outlets regulated by the state liquor control board.

Q: How many producer and processor licenses will be issued?

A: There is no limit. The board will open a 30 day window Nov. 18 where anyone can apply, and qualified applicants will receive licenses.

Q: How many retail licenses will be issued?

A: The number of retail locations will be determined using a formula that distributes the number of locations proportionate to the most populous cities within each county. Locations not assigned to a specific city will be at large. Once the number of locations per city and at- large have been identified, the specific locations will be selected by lottery in the event the number of applications exceeds the allotted amount for the cities and county.

Q: How much pot will be produced?

A: Washington is capping total production at 80 metric tons.

Q: How will the state monitor the quantity?

A: Washington will require seed-to-sale tracking of pot in hopes of preventing diversion to the black market.

Q: How is marijuana going to be taxed?

A: The initiative applies a 25 percent excise tax on each level of the system: producer to a processor, processor to a retailer, and retailer to the customer. In addition, B&O taxes on the production and local retail sales taxes apply.

Q: How do we keep marijuana out of the hands of children?

A: Washington will require childproof packaging for pot products and labels describing the strength of the marijuana inside and potential dangers associated with its use. Advertising aimed at minors is also banned. In addition, stores cannot be set up within 1000 feet of any elementary or secondary school, playground, recreation center or facility, child care center, public park, public transit center, library, or game arcade that allows minors to enter.

For more information about I-502, visit the Washington State Liquor Control Board website.

The Associated Press and the Washington State Liquor Control Board contributed to this report.

Local News

cap rent criminal background checks...
L.B. Gilbert

Judge rules against Seattle ban on criminal background checks for renters

Discrimination against those with criminal background checks is still illegal but the ruling allows landlords to ask about criminal records.
16 hours ago
gas works park...
L.B. Gilbert

1 dead, 1 injured in overnight shooting at Gas Works Park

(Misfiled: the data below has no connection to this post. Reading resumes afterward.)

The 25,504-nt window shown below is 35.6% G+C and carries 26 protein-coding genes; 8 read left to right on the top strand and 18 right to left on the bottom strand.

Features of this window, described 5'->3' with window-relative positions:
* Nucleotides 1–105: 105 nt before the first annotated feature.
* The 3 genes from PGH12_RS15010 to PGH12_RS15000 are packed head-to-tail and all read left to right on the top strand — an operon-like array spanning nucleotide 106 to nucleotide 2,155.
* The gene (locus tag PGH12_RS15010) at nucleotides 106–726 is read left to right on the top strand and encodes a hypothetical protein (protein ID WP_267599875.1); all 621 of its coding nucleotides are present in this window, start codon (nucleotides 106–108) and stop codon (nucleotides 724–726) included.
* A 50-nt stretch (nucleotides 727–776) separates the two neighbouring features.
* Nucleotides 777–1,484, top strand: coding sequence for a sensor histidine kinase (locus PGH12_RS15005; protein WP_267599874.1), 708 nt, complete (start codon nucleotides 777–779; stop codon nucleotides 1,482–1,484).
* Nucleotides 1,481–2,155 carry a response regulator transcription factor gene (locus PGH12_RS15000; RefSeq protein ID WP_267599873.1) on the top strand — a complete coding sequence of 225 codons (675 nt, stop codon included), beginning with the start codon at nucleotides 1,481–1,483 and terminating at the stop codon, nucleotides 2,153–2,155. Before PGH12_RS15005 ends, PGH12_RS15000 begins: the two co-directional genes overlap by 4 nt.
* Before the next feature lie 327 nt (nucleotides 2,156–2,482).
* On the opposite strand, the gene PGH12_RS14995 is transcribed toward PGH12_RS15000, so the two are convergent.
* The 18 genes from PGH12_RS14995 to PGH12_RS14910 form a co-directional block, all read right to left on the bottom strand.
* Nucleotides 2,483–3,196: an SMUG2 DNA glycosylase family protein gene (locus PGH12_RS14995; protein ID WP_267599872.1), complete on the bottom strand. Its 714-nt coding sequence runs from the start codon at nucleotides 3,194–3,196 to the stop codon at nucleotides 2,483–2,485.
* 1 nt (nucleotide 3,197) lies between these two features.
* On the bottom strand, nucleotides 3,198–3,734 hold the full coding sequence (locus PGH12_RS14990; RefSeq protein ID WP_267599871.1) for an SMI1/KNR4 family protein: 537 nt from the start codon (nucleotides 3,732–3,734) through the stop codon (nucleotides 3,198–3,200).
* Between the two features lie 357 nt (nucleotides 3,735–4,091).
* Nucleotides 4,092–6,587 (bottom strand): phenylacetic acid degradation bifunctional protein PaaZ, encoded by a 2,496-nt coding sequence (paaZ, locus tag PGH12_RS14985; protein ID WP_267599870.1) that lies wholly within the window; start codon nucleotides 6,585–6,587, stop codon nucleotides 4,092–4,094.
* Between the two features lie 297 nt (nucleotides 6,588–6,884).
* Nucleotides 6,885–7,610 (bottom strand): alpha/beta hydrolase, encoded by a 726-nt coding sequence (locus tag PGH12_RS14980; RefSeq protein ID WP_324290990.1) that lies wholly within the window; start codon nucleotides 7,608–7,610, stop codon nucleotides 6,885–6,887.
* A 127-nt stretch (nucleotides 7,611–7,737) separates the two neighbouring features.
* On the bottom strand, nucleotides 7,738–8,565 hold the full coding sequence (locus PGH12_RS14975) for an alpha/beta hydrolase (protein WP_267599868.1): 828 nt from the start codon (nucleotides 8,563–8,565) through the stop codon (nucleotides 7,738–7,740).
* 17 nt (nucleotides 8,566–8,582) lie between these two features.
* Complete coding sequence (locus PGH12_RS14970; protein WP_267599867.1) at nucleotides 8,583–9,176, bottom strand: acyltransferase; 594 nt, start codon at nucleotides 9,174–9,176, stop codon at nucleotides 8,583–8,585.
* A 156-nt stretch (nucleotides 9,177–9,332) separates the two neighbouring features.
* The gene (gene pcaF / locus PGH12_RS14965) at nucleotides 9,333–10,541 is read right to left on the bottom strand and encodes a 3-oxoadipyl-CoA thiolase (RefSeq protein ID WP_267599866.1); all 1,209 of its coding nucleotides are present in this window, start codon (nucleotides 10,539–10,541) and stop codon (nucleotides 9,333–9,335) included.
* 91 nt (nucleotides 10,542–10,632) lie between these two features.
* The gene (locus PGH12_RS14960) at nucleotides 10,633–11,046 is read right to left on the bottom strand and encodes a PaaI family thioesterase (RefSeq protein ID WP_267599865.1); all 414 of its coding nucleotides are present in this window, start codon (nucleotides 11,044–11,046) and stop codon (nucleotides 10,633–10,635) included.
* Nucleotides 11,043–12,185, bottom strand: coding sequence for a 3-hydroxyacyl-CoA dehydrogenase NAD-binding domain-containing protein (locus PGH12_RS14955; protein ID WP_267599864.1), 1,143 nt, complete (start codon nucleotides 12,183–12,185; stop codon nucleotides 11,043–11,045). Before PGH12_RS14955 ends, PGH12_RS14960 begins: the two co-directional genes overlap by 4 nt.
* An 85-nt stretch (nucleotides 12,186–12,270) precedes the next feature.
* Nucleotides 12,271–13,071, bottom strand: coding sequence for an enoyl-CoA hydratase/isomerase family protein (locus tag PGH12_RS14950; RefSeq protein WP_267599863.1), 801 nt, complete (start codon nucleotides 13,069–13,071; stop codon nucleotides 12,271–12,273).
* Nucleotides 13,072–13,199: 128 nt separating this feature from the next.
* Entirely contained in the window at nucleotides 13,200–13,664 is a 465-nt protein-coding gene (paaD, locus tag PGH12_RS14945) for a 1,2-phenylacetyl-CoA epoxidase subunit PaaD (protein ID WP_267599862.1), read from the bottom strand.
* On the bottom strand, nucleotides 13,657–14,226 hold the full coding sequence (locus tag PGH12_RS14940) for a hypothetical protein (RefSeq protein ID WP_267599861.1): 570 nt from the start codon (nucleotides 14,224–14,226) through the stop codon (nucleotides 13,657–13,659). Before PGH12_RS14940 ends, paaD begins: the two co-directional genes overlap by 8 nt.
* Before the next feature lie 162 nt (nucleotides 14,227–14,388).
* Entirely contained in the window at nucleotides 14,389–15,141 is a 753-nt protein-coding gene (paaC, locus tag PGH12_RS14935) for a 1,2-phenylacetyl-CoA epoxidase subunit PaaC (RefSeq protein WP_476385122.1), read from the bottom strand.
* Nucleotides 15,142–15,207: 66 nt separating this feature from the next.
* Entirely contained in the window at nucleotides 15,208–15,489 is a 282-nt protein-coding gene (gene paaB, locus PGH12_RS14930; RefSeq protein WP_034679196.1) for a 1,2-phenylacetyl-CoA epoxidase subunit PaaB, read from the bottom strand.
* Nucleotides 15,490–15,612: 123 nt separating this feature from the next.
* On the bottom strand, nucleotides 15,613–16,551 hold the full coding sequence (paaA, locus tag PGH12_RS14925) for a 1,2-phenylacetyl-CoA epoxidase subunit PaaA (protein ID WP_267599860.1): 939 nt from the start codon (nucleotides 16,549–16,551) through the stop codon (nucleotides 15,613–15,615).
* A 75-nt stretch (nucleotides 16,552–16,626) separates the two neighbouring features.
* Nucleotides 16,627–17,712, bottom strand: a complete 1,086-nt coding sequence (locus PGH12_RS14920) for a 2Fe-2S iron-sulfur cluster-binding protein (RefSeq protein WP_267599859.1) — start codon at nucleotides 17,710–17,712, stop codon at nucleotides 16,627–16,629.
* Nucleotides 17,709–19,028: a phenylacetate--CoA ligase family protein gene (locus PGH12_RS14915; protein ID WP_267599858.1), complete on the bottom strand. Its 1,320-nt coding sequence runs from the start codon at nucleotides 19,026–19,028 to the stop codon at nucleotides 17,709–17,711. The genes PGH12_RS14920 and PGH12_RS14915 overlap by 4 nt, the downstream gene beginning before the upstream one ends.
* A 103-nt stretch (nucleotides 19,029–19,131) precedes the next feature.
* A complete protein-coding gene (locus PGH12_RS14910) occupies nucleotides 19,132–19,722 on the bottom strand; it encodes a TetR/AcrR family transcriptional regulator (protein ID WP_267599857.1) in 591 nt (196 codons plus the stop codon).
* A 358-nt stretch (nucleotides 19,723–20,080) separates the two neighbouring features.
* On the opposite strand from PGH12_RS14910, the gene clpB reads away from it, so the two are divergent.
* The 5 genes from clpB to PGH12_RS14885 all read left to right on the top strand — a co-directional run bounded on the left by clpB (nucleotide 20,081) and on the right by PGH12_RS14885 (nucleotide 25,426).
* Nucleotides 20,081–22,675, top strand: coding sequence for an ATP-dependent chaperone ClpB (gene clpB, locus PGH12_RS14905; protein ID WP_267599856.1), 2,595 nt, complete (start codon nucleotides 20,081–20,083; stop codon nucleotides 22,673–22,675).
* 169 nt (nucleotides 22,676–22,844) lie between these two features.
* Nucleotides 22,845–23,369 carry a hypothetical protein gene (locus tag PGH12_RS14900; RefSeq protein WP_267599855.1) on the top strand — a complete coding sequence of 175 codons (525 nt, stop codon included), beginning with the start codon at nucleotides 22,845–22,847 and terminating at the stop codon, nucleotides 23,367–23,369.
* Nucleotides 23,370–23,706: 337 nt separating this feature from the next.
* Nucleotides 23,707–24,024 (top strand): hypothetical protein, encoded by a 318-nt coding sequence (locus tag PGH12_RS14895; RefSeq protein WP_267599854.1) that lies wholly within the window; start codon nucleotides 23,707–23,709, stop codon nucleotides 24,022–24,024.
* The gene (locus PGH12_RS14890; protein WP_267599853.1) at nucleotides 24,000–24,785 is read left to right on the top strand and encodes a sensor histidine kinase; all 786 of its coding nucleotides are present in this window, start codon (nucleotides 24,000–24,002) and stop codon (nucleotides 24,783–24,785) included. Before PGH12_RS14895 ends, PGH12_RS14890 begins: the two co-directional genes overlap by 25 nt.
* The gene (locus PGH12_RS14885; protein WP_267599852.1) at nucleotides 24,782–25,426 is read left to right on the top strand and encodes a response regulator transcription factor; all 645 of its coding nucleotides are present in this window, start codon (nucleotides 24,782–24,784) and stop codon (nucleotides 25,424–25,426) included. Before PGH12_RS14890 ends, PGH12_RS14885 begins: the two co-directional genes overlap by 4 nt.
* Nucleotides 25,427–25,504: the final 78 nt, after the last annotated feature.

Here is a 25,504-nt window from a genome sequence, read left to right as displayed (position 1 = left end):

Shortly after 11:30 p.m., officers arrived and located two males with gunshot wounds at Gas Works Park Tuesday night. 
16 hours ago
Seattle Starbucks strike...
L.B. Gilbert

Starbucks union calls for strikes, pickets ahead of shareholder meeting

Café employees and their supporters protested outside company headquarters in downtown Seattle on Wednesday.
16 hours ago
Bridget Chavez, KIRO 7 News

Seattle Humane reports surge in pet surrenders due to rising costs amidst inflation

Seattle Humane is seeing more people in the area surrendering their pets due to rising costs.
16 hours ago
oso landslide...
Ted Buehner

Oso community marks 9-year anniversary of deadly landslide

March 22nd marks a solemn day in Washington's history. It was nine years ago when the Oso landslide occurred, taking 43 lives.
16 hours ago
Hospitals losses...
Bill Kaczaraba

WA hospitals operating at a loss, official calls situation ‘unsustainable’

Washington hospitals are operating at a loss and it could impact patient services. Financial losses are totaling billions of dollars.
16 hours ago

Sponsored Articles

SHIBA volunteer...

Volunteer to help people understand their Medicare options!

If you’re retired or getting ready to retire and looking for new ways to stay active, becoming a SHIBA volunteer could be for you!
safety from crime...

As crime increases, our safety measures must too

It's easy to be accused of fearmongering regarding crime, but Seattle residents might have good reason to be concerned for their safety.
Comcast Ready for Business Fund...
Ilona Lohrey | President and CEO, GSBA

GSBA is closing the disparity gap with Ready for Business Fund

GSBA, Comcast, and other partners are working to address disparities in access to financial resources with the Ready for Business fund.

Medicare open enrollment is here and SHIBA can help!

The SHIBA program – part of the Office of the Insurance Commissioner – is ready to help with your Medicare open enrollment decisions.
Lake Washington Windows...

Choosing Best Windows for Your Home

Lake Washington Windows and Doors is a local window dealer offering the exclusive Leak Armor installation.
Anacortes Christmas Tree...

Come one, come all! Food, Drink, and Coastal Christmas – Anacortes has it all!

Come celebrate Anacortes’ 11th annual Bier on the Pier! Bier on the Pier takes place on October 7th and 8th and features local ciders, food trucks and live music - not to mention the beautiful views of the Guemes Channel and backdrop of downtown Anacortes.
Q&A: What you need to know about Washington’s legal marijuana industry